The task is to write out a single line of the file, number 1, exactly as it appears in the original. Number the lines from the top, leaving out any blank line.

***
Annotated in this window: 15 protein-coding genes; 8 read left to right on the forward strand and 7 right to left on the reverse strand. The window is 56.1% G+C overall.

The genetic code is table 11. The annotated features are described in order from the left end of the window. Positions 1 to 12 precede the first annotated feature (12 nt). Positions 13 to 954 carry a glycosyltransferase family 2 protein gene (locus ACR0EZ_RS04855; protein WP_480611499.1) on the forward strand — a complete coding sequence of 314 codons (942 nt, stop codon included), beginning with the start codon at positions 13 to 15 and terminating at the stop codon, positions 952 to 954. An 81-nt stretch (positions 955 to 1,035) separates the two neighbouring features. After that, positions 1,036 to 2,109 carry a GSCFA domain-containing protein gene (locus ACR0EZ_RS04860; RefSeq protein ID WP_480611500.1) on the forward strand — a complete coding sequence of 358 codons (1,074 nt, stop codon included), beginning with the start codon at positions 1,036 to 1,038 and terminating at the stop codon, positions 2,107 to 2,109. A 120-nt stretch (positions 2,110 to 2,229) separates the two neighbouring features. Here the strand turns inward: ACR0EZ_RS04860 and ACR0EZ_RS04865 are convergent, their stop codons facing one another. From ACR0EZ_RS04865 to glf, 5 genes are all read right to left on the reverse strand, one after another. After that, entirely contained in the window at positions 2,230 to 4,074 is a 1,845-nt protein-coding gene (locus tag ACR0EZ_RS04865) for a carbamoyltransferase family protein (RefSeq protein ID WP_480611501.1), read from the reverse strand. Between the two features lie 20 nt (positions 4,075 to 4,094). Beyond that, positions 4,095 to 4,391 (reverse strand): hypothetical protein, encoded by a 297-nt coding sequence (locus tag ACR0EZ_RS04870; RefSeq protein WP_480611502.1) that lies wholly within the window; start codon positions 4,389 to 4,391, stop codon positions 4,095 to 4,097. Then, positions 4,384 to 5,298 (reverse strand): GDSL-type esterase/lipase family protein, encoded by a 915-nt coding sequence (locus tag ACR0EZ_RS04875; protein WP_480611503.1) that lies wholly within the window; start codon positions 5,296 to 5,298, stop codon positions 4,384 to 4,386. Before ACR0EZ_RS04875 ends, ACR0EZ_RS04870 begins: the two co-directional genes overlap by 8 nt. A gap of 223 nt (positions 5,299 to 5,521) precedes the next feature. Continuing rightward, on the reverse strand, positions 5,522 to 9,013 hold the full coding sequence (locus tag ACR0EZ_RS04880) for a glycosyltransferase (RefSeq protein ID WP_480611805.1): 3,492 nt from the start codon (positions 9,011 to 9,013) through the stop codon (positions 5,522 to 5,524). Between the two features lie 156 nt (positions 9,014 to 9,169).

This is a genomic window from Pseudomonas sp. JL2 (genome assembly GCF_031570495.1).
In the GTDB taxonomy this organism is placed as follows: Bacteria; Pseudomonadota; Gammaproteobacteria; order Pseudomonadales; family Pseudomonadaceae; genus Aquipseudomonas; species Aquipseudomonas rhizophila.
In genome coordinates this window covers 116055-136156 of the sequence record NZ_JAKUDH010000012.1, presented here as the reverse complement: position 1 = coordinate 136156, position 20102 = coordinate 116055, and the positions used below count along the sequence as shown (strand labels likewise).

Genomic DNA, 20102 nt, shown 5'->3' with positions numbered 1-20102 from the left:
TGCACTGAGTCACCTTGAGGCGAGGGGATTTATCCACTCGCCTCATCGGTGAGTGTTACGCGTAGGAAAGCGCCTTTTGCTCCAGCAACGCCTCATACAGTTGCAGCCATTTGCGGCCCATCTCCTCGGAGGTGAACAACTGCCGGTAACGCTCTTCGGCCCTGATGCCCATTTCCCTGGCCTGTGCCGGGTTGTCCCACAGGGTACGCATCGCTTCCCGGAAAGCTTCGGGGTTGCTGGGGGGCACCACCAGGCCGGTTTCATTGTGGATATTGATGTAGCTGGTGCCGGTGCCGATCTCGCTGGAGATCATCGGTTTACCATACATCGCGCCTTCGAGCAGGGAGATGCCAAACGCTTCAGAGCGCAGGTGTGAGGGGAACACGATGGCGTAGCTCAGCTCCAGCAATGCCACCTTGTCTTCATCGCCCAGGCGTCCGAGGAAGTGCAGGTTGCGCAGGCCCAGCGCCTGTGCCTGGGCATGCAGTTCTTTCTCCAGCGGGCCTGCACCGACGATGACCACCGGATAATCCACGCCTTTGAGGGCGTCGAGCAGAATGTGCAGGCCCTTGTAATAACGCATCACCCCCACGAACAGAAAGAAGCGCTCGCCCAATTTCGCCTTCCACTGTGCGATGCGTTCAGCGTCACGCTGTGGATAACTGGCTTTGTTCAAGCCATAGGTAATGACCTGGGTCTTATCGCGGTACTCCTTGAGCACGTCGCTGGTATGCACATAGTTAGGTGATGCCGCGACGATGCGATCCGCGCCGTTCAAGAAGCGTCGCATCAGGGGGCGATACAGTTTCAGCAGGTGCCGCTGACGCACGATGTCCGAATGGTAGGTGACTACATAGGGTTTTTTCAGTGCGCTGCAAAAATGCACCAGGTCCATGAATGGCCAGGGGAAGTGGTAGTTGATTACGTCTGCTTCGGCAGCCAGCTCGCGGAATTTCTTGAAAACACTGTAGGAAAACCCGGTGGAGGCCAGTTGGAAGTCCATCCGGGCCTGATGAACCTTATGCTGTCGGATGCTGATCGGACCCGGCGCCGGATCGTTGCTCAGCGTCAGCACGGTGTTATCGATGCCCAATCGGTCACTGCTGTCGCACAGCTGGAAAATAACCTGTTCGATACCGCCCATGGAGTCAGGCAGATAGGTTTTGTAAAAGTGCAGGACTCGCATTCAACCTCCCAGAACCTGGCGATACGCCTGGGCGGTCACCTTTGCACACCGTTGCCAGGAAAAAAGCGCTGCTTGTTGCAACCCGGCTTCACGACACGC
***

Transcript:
Annotated in this window: 15 protein-coding genes; 8 read left to right on the forward strand and 7 right to left on the reverse strand. The window is 56.1% G+C overall.